Latte fans can't stand seat ban

Daily Grind: The city rescinds a Fells Point coffeehouse's permit for outdoor seating, and the customers are steamed.

April 27, 2005|By Jill Rosen | Jill Rosen,SUN STAFF

A line of folks stood sipping lattes outside a Fells Point coffee shop yesterday afternoon.

They would have sat, but -- alas -- by city decree, the Daily Grind has no right to outdoor chairs.

This is news to the hundreds of customers who have taken their coffee along with a waterfront view for years at the Thames Street coffeehouse's outdoor tables.

The Daily Grind found out this month that although it had permits for outdoor seating, the city issued them in error.

So when neighbors complained this month about noise, the city said the tables and chairs had to go.

Daily Grind owner David Key taped signs in his shop's front window apologizing for the vanished seats and urging upset customers to come inside and sign a petition. Nearly 500 of the disappointed and caffeinated have signed.

"We have been told we never should have had the permit in the first place," Key says. "It doesn't really make a whole lot of sense."

Daily Grind customers have enjoyed the seating along Thames Street for about five years and tables and chairs on the coffee shop's back patio for about two years, said Key. He successfully applied for his outdoor seating permit in 2000.

Though patrons love the option of open-air coffee, some neighbors loathe it.

People who own homes on Lancaster Street, with back yards facing the Daily Grind's back patio, complained to Key and to the city that clanking mugs and boisterous coffee klatches were disturbing their peace.

Homeowner Lisa Kolodny-Hirsch has repeatedly protested noise that she says starts as early as 7 a.m. and lasts until 11 p.m.

Kolodny-Hirsch said she knew that before the city allowed Key his outdoor permit in 2000, officials had denied him in 1998.

"So David would really get the message, they capitalized and underlined for him: No outdoor seating," she said. "David's been a bad boy."

David Tillman, spokesman for the Housing Department, which oversees zoning enforcement, said the city should never have approved the permit.

"This is a situation where there was a miscommunication," Tillman said. "It's unfortunate. It happens. We make mistakes, we're human beings."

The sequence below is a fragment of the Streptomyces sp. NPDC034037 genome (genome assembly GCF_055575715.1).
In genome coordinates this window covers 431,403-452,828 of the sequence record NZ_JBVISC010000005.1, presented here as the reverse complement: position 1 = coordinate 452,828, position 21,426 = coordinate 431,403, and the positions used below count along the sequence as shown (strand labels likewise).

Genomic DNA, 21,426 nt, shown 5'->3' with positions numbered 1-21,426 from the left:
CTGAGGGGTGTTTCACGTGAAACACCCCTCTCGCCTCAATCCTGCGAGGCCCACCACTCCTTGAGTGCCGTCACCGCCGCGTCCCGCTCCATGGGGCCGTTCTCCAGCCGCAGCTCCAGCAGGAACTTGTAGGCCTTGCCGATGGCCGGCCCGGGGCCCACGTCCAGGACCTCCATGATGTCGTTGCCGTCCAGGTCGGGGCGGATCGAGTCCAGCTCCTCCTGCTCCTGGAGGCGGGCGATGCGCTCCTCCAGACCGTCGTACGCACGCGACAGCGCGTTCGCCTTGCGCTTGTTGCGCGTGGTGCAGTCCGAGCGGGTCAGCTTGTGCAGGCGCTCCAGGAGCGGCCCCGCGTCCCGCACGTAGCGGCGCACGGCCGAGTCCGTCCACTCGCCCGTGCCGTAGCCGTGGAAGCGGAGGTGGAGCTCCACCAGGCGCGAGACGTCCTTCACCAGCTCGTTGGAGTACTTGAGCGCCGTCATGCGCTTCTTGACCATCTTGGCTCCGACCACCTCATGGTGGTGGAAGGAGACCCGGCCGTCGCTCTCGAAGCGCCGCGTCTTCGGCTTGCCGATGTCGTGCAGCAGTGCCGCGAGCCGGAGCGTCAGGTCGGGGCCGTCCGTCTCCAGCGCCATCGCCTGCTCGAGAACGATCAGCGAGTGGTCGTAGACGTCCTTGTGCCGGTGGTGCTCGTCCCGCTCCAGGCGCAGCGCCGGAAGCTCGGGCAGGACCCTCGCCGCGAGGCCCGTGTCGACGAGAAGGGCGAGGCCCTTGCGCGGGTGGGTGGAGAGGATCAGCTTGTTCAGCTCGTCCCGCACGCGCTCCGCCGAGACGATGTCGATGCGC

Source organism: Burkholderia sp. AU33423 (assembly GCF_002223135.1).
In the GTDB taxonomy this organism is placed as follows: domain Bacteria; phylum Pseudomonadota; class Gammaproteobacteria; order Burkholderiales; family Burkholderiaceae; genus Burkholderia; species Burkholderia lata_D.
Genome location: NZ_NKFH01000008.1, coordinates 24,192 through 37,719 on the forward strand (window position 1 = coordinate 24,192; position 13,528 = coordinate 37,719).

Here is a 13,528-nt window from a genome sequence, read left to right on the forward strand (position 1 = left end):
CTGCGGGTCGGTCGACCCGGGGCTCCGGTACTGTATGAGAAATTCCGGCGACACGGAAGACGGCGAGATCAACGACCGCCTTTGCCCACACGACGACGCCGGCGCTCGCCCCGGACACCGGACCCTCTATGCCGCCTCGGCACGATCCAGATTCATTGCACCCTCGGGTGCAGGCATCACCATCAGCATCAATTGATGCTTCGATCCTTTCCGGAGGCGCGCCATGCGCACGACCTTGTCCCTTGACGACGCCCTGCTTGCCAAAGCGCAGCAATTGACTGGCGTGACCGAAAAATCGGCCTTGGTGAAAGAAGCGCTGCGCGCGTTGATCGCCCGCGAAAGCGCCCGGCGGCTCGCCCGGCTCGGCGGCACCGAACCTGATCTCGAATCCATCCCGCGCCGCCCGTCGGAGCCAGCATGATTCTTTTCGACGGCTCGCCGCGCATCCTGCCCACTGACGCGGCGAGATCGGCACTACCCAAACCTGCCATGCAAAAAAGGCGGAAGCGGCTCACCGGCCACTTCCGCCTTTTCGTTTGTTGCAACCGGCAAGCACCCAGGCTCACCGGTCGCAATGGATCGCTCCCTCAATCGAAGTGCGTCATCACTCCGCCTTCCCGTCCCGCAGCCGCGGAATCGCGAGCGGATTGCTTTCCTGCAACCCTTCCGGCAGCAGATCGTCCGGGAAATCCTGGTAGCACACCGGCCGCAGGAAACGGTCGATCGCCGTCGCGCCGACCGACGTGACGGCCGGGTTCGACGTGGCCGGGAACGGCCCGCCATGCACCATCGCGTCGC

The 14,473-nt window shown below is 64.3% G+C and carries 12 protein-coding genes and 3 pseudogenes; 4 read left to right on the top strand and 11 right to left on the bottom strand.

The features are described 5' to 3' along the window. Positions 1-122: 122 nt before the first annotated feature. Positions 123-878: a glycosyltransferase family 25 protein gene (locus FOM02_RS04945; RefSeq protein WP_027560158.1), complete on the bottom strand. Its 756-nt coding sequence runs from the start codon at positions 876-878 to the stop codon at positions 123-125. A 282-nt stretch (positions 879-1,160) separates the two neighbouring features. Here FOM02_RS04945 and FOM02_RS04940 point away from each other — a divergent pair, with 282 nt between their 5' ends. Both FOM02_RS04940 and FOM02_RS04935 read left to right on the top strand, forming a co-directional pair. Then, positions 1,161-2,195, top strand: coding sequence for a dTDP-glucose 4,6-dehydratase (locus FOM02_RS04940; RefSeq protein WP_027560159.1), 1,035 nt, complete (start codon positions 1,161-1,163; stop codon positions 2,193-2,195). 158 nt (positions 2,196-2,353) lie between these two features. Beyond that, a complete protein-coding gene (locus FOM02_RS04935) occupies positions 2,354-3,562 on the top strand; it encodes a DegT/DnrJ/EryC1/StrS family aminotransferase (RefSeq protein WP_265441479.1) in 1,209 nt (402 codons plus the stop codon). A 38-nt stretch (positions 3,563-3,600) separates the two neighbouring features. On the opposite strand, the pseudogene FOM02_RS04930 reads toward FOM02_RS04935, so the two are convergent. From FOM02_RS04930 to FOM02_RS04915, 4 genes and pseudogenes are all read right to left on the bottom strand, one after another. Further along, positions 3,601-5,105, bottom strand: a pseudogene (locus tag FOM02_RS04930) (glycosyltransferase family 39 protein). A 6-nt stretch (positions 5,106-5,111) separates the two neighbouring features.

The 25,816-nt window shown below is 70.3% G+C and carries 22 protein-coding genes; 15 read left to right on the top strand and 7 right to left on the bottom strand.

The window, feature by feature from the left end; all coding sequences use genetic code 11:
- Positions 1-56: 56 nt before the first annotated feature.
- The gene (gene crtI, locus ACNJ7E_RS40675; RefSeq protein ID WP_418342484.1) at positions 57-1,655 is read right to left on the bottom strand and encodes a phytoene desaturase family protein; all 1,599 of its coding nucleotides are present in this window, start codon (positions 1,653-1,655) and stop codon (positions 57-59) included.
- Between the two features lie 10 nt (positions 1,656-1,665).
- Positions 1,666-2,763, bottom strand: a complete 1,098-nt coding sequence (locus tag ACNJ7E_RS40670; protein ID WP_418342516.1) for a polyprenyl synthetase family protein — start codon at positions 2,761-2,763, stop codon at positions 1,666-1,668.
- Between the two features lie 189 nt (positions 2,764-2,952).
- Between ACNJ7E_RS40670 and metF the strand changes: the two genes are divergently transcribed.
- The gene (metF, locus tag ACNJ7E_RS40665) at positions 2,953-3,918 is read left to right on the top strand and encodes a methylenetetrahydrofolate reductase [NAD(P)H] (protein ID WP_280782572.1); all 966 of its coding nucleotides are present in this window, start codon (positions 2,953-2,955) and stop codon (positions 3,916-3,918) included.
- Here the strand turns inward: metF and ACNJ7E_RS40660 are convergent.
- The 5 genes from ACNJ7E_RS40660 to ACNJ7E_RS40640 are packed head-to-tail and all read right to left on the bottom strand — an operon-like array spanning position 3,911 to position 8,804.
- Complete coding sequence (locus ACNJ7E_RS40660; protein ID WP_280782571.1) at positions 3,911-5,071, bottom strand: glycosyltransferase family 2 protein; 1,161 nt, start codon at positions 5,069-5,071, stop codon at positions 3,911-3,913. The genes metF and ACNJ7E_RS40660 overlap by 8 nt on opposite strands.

Key said he doesn't understand why he can't get an outdoor seating permit while restaurants and bars on his block can.

The Greene Turtle and the Admiral's Cup have tables out front.

John Steven Ltd. has patio seating, and the Cat's Eye Pub is expecting to open a patio as soon as this summer.

"They have liquor. I have coffee," Key said with exasperation. "They have live music. I have nothing."

Cat's Eye manager Terri Rychlak doesn't get it either.

"They're not bothering anybody, what's the problem?" she said, adding in mock horror: "Oh, my God, God forbid -- conversations. ... There are worse things in the world than hearing a few glasses clinking and people laughing."

Appeal planned

Key said he plans to appeal the city's decision.

Will Parrish, a Daily Grind barista, said people should expect a little noise when they live in a neighborhood known for its pubs and nightlife.

"This is Fells Point, you know. You're putting yourself beside business," Parrish said. "People are going to be drunk at 2 a.m. Face reality. You can't live in a daydream."

Annette McGuire, who owns a gift shop a few doors down from the coffee shop, said the outdoor seats weren't causing trouble -- she even had a couple of chairs out front that the city also put the kibosh on.

Loss of atmosphere?

This sort of uptight attitude and apparent inflexibility is chipping away at the neighborhood's character, McGuire said.

"It took away the quaint look, the village look," she says. "It loses atmosphere. It's too bad."

Student Tiffany Bowers joined other upright coffee drinkers outside the Daily Grind yesterday.

Fells Point, she said, is exactly the kind of place where you want outdoor seating and the look of people sitting outside and enjoying the city streets.

"At a coffee shop," she added, "it's more important to have that than in any other place -- it really is the core of a neighborhood."

It's the sense of community, Parrish said, of being outside, drinking coffee and meeting people:

"When you walk by this place and the sun is shining and people are sitting outside with dogs and kids, there's a feeling of, like, Baltimore, you know?"

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